A few years ago I tripped on some stairs when leaving a sporting event. I ripped through my jeans and scraped open my knee. Although it wasn’t a deep cut, it was located in just the right place that made the wound rip back open whenever I bent my knee. It also became quite itchy, and even though I wanted it to heal, my scratching and irritating it resulted in a slow healing process that left a scar the size of a quarter.
Wounds don’t properly heal when they are constantly ripped open. They need to be cleaned and handled properly, and given time to mend. For many sexual assault and harassment victims, the last week has been something of a traumatic deja vu; a deep wound not allowed to heal.
On Sept. 27, 2018 I watched the testimonies of Brett Kavanaugh and Christine Blasey Ford. It was an emotional experience that left me feeling raw and conflicted. When the day was over, I found myself hoping, praying that everyone involved would be able to find peace. A year has passed, and the story is back in the news, this time with questions of journalistic ethics, impeachment and libel.
Voices from both sides have tackled the questions surrounding the questionable reporting and what it means for Kavanaugh. Many point to the holes in the various stories to try and determine who is telling the truth. But as Megan McArdle aptly pointed out for The Washington Post, memory is not perfect, and we may truly never know what, if anything, happened between Kavanaugh and his accusers.
Democrats use the news as fodder for impeachment. Republicans rail against the reporting that started it all. Reporters search for ways to cast doubt or poke holes. Onlookers try to determine the truth. Victims of assault watch the rounds go on and are reminded that not only will nobody believe them, but coming forward can result in being the subject of attacks and brutal questioning that will never end; that all that hurt and fear will never leave.
It gives context to the reason so many women choose not to report their assaults. Some estimates say that only 230 out of every 1,000 rapes are reported, and only 4.6 of those will lead to incarceration. The biggest reason given for not reporting? Fear of retaliation.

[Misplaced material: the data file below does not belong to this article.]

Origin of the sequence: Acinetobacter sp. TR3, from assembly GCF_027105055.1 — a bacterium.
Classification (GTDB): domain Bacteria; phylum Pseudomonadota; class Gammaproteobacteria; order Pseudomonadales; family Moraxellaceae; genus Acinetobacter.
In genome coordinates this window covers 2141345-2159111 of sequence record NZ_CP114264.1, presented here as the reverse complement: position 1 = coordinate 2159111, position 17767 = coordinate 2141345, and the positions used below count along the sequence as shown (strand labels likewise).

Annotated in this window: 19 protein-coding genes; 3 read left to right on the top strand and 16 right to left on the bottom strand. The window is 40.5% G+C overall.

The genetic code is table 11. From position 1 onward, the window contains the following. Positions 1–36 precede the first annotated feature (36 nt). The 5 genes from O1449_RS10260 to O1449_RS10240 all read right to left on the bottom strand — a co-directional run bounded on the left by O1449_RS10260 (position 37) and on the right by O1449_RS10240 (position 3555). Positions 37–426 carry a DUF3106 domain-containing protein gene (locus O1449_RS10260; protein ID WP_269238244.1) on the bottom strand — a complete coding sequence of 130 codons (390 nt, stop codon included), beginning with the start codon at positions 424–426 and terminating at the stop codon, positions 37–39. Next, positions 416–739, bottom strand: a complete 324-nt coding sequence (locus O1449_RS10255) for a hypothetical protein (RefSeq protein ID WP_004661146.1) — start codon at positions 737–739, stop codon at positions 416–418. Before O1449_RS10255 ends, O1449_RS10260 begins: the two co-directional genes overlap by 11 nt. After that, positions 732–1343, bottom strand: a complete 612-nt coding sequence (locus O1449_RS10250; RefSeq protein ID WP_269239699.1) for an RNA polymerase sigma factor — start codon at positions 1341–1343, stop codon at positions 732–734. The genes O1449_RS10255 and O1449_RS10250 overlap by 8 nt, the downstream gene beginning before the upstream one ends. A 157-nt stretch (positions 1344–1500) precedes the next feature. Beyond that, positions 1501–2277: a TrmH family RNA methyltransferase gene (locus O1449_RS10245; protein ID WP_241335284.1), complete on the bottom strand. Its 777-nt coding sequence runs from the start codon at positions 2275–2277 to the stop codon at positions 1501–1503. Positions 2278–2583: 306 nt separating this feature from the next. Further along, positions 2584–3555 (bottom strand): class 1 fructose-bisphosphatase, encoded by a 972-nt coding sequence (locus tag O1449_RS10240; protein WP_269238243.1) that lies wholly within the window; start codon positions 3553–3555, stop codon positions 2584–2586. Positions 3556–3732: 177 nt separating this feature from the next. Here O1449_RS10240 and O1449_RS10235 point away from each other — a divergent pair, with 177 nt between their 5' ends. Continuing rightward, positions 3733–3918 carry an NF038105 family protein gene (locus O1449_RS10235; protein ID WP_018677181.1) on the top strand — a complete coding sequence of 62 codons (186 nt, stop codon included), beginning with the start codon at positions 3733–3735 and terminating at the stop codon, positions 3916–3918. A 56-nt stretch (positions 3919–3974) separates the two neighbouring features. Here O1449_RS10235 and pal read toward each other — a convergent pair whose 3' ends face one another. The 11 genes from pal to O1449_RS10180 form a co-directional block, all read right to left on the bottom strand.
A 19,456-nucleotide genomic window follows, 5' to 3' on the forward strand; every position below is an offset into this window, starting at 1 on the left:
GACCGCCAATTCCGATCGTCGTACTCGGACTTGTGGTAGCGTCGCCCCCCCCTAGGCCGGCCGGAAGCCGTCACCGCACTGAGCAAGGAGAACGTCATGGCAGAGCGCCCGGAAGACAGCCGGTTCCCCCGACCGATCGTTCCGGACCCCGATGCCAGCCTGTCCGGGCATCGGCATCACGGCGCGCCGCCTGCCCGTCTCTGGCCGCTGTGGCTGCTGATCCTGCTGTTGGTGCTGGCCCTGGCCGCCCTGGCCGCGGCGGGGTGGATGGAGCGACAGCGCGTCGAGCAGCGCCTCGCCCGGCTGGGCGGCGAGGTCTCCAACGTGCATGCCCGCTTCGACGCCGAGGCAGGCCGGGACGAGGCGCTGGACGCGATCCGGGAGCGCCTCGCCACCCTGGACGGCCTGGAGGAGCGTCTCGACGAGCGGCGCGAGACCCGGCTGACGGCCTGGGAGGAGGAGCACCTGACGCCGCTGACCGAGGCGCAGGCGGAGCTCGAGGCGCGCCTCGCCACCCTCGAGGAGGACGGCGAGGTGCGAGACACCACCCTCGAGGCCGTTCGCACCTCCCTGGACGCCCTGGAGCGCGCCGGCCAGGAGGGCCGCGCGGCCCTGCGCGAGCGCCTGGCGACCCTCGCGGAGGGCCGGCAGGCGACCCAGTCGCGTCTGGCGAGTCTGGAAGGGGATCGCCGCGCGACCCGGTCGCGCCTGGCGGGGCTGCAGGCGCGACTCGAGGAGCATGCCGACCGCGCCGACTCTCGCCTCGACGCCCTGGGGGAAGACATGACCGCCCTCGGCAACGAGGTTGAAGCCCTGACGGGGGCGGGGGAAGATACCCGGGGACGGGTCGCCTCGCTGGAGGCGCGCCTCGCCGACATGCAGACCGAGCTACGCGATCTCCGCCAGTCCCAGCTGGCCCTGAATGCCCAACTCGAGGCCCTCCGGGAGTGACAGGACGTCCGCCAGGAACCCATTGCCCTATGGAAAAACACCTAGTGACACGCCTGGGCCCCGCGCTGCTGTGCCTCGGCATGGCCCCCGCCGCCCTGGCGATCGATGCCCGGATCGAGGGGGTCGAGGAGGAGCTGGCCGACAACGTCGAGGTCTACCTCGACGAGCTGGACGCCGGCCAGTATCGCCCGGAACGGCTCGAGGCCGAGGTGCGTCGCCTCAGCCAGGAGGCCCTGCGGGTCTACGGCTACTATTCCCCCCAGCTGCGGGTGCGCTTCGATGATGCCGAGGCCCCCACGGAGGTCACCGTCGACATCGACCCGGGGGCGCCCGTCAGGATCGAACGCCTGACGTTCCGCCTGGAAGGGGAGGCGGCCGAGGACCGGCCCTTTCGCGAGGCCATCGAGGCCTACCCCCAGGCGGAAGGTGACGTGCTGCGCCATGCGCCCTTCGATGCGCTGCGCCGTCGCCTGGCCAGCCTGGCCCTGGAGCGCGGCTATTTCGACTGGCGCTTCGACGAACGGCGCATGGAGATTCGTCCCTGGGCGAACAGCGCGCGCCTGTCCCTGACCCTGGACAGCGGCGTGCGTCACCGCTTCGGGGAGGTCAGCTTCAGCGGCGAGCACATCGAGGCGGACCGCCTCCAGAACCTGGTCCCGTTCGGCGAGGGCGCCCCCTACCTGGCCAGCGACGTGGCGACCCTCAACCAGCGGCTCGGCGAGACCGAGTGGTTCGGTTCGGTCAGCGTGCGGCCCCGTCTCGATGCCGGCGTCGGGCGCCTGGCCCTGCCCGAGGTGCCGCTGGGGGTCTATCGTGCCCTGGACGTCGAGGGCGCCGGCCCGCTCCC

Facts, truth and justice are important. Sometimes, though, they are lost — but healing must still be found. The country needs to heal from the wounds the Kavanaugh hearing inflicted last year — and repeatedly hacking open the issue won’t let that happen.
This isn’t to diminish the importance of truth, justice and fairness. Unfortunately, not every issue is so black and white, and not every case has a clean ending. In those instances when the system falls short, healing must be found elsewhere. It cannot be found by constantly resurfacing and reliving the pain.
I speak to this not just as an observer, but as a survivor. It took years for me to come to terms with the unknown and loose ends. While I now live each day sufficiently normally, I can’t help but start to feel anxious, uncomfortable and be overcome by memory whenever an assault case is the center of the news or TV episode.
The Kavanaugh hearing and subsequent rehashings of allegations of his past haven’t just affected assault victims, though. It was tough watching and reading for anyone. It was a brutal show of how far people are willing to go to prove their point and how common courtesy can get lost in the process. The nation as a whole needs to go through the healing process. Things in the past may not have been handled perfectly, and we may never know the full truth, but healing and closure can still be found.
With that healing comes, hopefully, greater strength, knowledge and a determination to do things differently in the future. There is more power in the process of allowing the wound to heal than in succumbing to the temptation of reopening it.